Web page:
Negative points

  • Lose two points when a player is dismissed (caught, LBW, bowled or stumped).
  • Lose one point: when the ball fails to hit the ground before the ball passes the bowler or the bowling machine. You will note on the session board from below that I added a "player specific" rule. I added this in after three sets of 10 balls.

The session on the board was for a County Academy 2nd XI player facing an 84mph left arm over bowling machine capable of swinging the ball back into the stumps and running one across towards the slips; a decent challenge. The format was four day cricket and the simulated score at outset was 120-4. You will note on the session board from below that I added a "player specific" rule. I added this in after 3 sets of 10 balls: Lose one point: If the player leaves a drive ball.

The results:

  • The player was not dismissed in a very testing session.
  • The player finished on 10 points.
  • He reached one point once in the session. Then built a commanding total.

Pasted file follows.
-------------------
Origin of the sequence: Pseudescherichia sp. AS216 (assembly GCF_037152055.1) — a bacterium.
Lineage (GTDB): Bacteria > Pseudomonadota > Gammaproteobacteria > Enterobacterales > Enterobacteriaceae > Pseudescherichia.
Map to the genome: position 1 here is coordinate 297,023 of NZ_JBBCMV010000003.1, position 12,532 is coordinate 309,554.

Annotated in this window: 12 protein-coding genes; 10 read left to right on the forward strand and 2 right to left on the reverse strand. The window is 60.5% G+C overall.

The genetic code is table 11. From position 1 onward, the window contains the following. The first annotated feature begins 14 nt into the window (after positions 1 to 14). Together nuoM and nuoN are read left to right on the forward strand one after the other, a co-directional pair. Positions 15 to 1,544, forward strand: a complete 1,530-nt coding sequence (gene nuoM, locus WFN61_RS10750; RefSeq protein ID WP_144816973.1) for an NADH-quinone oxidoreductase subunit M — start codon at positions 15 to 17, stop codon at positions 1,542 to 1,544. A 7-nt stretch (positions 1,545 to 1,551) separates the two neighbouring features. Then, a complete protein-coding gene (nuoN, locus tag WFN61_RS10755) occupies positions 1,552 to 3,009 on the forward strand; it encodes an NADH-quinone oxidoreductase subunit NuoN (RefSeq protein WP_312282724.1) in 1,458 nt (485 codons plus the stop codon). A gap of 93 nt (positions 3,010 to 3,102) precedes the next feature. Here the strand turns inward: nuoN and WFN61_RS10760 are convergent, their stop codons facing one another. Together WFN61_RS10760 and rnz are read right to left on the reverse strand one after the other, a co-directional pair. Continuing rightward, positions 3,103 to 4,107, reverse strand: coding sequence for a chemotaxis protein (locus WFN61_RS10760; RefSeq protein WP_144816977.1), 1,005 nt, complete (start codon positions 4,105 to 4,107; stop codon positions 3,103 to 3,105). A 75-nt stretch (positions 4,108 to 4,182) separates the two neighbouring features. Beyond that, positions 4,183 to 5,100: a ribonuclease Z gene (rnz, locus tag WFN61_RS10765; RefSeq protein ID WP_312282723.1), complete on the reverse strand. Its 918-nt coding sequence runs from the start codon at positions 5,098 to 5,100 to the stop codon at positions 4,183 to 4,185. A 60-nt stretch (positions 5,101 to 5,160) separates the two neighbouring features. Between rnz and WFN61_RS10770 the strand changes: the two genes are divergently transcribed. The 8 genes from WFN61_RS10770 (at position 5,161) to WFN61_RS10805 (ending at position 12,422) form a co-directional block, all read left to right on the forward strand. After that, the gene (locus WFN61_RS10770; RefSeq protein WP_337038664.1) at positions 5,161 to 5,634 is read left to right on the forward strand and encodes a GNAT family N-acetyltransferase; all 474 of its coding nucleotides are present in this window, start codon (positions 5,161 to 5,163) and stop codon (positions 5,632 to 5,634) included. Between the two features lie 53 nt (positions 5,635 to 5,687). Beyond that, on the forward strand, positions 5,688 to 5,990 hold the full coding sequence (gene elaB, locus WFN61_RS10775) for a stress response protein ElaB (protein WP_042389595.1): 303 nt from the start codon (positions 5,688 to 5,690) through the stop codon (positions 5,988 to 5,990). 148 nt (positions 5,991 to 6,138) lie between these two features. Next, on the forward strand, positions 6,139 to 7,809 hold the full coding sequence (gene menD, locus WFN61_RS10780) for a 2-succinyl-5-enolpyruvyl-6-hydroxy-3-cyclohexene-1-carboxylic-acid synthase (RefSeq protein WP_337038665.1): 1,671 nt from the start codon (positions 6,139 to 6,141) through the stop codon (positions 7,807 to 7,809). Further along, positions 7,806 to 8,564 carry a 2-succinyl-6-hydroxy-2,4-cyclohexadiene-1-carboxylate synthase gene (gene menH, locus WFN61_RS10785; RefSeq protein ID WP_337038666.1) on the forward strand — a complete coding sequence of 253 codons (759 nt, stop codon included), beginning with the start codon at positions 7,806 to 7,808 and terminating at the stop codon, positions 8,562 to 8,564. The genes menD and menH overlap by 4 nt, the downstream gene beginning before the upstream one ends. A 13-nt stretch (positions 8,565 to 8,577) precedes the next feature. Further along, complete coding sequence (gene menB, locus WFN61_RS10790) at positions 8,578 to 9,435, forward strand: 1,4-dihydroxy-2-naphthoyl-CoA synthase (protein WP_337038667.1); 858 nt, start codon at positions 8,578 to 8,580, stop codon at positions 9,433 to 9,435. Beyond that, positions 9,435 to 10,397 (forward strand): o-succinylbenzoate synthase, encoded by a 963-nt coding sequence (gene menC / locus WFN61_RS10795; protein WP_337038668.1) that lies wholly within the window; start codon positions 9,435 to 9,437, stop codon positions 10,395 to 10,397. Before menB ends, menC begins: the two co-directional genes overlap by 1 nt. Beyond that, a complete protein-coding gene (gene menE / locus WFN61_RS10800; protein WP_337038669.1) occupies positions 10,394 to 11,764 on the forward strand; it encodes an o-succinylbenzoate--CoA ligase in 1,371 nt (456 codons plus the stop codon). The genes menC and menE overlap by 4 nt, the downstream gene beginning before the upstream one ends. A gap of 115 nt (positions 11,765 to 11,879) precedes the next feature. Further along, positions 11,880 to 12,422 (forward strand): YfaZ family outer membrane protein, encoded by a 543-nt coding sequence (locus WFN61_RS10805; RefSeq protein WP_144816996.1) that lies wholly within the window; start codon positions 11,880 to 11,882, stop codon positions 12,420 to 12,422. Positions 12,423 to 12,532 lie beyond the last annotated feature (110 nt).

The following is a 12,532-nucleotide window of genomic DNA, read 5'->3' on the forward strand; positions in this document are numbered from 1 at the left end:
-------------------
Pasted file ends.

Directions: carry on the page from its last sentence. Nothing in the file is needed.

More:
• He lost 3 points in total over the course of the 45 minute session and gained 11 points.
  • The 3 lost points were all for balls hitting the side net no more than 2 inches from the floor.

The player had a technical emphasis to play the ball as late as possible throughout and to play as late and as straight as possible against the swinging ball.. The player had earnt the right to pick up points in sets 4 onwards because he played himself in, limiting his scoring areas initially and expanded his options as he adjust to bowler and the pace of the pitch. The player identified that he was rushing in between balls in the early sets. He then took his time, only faced the ball when he was ready to do so and ultimately, made better decisions as a consequence.

This session can be a pairs, group or as in this case, a 1:1 session. It's brilliant. Give it a go. Does it help your batters focus on outdoor skills even when indoors?

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Cricket Show S6 Episode 9: Changing Cricket Culture

"Culture" is a modern term but the idea has a long history. With team cultures high in the mind of the podcasters, Mark Garaway and Sam Lavery tell David Hinchliffe all about the importance of a good culture, and how to build and maintain winning ways with a good environment. This applies all the way from the pros to the kids.